Saturday started off with us filling a small bistro for breakfast, saying our formal hellos, and passing Wesley around his extended family. Grandma Nancy's 80th birthday celebration weekend came together with her surrounded by six of her kids (including spouses), 10 of her grandkids (including spouses and Cruiser), and 5 great grandkids (including April and William's pups)! Through the day, we hung around the beach, connected with sorely missed family and awesome additions, walked to Haystack Rock, Jason almost peed himself, and went did some wine sampling at the cool little market across the street. The whole group got together for a pizza dinner in a fashion that would have made the Fire Marshal cringe, then headed back to the beach for a fire and to watch grandma drop innumerable marshmallows into said fire. With the fire smothered, some of the cousins went out to soak up the little time we had together.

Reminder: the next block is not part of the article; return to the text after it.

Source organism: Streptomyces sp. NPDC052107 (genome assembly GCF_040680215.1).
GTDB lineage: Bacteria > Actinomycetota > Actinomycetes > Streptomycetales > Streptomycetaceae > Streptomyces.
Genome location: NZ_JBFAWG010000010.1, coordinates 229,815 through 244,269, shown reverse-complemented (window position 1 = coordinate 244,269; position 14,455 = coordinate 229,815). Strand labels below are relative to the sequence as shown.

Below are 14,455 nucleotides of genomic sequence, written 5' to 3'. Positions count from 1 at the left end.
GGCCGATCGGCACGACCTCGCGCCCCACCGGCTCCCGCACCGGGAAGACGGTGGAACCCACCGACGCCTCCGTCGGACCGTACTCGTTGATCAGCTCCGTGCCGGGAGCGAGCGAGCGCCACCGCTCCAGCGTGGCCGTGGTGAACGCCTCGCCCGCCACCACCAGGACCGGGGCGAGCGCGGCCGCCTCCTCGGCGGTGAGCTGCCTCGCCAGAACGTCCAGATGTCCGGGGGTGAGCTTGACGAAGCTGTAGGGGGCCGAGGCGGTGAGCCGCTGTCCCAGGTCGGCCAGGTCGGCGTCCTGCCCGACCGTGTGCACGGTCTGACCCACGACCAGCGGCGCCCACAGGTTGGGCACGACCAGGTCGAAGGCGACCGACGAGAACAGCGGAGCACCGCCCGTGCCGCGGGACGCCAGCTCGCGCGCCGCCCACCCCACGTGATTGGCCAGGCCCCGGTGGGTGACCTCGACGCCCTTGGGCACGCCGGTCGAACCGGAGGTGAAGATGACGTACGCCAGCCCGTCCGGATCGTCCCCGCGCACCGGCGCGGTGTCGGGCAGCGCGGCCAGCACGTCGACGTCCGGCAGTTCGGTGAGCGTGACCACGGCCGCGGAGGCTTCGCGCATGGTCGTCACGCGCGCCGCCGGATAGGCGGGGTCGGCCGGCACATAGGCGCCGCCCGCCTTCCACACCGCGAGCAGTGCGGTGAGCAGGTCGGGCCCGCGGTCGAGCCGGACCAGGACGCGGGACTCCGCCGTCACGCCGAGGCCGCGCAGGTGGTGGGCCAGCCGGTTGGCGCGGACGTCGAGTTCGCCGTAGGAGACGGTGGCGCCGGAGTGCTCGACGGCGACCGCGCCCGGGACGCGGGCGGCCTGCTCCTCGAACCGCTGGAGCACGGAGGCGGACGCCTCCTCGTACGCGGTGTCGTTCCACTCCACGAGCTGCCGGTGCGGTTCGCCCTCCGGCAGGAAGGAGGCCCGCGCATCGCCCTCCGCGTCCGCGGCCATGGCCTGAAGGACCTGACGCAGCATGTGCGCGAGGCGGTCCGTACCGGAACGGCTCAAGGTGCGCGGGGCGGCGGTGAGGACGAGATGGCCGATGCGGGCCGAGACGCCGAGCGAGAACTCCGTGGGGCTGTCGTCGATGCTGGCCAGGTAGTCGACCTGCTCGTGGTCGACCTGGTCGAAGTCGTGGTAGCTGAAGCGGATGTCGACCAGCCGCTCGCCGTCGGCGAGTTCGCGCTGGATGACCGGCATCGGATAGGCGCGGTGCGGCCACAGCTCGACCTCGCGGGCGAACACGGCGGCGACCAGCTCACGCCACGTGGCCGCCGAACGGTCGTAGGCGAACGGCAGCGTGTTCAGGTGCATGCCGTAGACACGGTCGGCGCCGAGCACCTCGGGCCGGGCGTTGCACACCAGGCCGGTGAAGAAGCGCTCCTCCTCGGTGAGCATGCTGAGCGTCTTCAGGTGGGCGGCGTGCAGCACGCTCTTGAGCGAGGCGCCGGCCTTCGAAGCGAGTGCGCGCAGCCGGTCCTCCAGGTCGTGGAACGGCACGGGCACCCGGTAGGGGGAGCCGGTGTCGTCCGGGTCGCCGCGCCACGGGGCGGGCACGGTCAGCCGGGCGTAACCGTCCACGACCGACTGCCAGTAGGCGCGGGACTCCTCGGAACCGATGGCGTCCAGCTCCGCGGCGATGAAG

After a hearty breakfast and some group photos, Sunday morning meant goodbye to most of the group and some much needed R&R for the rest of us. Which leads us to the hug that changed the scope of our week... Once Wesley was down for a nap, we gave each other a hug and held on in expectation of the impending drive home. We knew that repeating our previous drive wasn't in our collective best interest, so we decided to take our time and trade in the 5 for the PCH on our way home. In typical Jason and Danielle fashion, we loosely planned our next 2 days, booked on Airbnb, and flipped the script on an otherwise daunting trip south.

    With our spirits renewed, we were able to enjoy an afternoon of visiting, walking around Seaside, seeing the jaw-dropping views from Ecola State Park, and making the obvious food poisoning related jokes. We had dinner with the remaining group at a hardware store. That's correct, a hardware store that serves food and drinks alongside u-bolts and claw hammers. Wesley informed us that it was, once again, time for bed, while some of the group went to the beach for s'mores.